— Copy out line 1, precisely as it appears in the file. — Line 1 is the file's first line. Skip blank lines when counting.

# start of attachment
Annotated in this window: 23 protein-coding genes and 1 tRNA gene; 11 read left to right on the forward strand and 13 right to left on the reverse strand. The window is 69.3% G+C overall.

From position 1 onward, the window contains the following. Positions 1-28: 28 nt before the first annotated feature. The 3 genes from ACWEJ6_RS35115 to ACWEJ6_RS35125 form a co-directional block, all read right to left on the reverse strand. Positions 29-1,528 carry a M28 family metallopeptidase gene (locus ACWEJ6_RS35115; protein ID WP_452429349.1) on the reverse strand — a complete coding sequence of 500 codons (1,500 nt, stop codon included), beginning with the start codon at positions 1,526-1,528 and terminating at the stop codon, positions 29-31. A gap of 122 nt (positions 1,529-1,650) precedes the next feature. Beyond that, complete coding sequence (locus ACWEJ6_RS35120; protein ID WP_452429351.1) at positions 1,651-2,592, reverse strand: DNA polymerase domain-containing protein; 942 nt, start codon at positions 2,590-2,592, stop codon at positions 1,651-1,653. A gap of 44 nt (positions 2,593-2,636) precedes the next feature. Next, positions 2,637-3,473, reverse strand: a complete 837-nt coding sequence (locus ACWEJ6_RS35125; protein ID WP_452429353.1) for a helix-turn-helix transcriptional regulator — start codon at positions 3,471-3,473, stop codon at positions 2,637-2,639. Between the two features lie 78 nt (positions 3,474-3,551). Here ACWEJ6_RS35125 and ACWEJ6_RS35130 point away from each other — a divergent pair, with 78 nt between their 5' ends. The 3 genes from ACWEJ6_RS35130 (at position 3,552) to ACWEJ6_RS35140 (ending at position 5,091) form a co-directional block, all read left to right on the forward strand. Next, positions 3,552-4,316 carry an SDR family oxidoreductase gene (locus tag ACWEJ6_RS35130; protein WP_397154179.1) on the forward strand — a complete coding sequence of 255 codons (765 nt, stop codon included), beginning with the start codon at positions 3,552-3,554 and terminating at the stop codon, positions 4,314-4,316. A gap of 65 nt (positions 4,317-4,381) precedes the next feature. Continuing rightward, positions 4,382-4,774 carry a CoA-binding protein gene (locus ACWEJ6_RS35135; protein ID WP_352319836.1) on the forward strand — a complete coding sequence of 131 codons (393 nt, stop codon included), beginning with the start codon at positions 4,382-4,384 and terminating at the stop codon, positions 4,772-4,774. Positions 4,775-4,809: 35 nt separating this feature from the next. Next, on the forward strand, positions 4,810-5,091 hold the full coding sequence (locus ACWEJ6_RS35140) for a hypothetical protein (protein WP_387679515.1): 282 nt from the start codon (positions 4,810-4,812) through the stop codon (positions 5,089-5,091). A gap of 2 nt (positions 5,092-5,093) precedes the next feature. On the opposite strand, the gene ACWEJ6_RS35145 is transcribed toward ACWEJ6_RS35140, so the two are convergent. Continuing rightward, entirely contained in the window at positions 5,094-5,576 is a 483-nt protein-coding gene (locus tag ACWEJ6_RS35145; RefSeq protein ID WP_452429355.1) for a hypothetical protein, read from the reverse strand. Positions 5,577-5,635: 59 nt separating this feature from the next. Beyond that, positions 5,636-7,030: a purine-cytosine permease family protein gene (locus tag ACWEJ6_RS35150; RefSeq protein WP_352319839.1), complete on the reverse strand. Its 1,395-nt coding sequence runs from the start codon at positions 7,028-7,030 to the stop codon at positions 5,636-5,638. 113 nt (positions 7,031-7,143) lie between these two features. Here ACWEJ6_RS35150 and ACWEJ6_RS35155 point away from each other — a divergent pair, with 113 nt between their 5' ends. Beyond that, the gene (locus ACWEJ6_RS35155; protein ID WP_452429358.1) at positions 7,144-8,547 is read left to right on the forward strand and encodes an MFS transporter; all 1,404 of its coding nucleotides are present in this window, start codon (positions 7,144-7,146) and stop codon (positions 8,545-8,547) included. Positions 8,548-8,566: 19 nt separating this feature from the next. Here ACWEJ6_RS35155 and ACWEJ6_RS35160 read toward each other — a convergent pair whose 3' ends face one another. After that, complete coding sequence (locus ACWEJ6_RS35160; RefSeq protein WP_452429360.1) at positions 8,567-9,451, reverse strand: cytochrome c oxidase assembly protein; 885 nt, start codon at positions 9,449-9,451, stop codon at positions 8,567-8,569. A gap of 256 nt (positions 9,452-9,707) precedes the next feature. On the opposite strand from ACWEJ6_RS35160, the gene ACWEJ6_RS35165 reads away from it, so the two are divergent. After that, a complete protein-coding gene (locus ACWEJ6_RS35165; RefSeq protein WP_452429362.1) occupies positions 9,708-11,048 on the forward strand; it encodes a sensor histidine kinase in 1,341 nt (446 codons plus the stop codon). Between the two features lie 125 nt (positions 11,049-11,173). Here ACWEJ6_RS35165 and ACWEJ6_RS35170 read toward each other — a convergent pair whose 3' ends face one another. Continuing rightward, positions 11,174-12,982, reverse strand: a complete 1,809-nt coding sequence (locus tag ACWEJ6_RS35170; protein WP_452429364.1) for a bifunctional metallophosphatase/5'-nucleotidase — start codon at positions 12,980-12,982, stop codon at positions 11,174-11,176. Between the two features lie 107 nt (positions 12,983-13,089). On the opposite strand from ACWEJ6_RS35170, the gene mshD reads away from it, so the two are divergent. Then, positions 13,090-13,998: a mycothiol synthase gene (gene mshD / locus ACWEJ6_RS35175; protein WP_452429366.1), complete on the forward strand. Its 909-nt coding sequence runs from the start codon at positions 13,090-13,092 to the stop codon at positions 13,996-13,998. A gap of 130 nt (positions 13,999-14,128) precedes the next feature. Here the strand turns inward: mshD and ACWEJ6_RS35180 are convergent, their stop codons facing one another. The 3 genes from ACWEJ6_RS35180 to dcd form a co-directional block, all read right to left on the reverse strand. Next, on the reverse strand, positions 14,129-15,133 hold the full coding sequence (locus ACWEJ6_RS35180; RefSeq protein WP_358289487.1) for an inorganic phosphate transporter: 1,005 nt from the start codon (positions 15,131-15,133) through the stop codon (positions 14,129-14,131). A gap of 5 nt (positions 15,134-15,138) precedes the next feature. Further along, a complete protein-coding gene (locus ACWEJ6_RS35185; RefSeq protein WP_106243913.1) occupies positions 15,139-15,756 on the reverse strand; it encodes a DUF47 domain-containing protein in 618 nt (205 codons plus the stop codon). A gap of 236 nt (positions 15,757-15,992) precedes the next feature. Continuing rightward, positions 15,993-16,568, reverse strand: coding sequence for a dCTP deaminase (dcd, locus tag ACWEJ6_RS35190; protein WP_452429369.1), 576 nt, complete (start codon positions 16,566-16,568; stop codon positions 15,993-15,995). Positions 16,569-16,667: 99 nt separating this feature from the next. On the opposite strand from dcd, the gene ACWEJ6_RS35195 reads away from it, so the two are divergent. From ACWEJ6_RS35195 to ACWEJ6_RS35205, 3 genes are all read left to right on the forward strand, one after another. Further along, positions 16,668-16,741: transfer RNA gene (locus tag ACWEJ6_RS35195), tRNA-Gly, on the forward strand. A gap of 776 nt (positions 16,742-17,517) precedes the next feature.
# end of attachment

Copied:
Annotated in this window: 23 protein-coding genes and 1 tRNA gene; 11 read left to right on the forward strand and 13 right to left on the reverse strand. The window is 69.3% G+C overall.